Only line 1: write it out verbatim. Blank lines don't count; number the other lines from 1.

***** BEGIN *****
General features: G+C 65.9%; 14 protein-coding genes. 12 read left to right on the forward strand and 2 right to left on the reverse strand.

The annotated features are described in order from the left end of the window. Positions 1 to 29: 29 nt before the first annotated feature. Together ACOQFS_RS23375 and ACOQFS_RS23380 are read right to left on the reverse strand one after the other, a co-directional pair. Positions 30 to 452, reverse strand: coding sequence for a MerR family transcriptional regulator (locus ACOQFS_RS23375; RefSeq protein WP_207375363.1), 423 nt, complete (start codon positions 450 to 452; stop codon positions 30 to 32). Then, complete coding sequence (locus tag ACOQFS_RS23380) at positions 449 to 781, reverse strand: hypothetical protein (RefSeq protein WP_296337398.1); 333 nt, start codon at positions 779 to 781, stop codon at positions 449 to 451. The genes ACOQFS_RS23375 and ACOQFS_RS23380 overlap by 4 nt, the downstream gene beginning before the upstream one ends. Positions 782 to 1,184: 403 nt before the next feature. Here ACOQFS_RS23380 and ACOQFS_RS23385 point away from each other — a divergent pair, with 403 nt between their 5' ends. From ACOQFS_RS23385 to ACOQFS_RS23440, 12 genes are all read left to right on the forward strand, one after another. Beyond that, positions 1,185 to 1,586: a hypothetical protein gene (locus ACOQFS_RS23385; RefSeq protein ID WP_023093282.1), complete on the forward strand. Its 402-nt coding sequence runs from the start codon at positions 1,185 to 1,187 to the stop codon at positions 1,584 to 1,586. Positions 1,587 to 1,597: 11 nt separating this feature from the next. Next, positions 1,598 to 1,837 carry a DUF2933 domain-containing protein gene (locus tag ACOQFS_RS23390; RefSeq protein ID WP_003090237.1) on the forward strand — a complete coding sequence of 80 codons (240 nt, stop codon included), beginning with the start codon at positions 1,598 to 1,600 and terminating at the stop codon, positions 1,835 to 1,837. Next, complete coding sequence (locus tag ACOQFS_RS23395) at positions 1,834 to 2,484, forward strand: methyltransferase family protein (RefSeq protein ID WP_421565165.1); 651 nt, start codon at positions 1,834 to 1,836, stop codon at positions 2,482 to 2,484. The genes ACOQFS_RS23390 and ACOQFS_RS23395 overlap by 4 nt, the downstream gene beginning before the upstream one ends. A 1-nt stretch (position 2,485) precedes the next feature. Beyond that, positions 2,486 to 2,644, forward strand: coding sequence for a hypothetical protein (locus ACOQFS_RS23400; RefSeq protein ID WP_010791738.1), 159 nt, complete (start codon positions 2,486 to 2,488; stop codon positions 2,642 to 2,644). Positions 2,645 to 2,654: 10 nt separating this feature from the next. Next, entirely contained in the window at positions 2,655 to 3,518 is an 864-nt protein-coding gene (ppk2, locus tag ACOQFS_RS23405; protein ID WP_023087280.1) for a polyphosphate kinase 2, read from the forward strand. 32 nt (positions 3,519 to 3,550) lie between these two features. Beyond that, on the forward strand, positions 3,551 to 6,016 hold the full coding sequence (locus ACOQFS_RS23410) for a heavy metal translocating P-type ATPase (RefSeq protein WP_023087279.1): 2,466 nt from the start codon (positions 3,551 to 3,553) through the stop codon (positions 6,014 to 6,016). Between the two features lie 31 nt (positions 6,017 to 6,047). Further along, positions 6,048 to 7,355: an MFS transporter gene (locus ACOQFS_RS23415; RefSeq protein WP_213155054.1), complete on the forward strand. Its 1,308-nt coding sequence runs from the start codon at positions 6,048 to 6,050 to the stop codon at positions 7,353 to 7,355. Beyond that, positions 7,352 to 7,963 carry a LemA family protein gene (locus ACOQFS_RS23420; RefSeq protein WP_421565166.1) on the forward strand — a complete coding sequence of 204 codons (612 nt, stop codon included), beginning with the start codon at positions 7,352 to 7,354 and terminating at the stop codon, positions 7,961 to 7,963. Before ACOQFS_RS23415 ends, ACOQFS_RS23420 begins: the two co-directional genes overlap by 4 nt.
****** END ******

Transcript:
General features: G+C 65.9%; 14 protein-coding genes. 12 read left to right on the forward strand and 2 right to left on the reverse strand.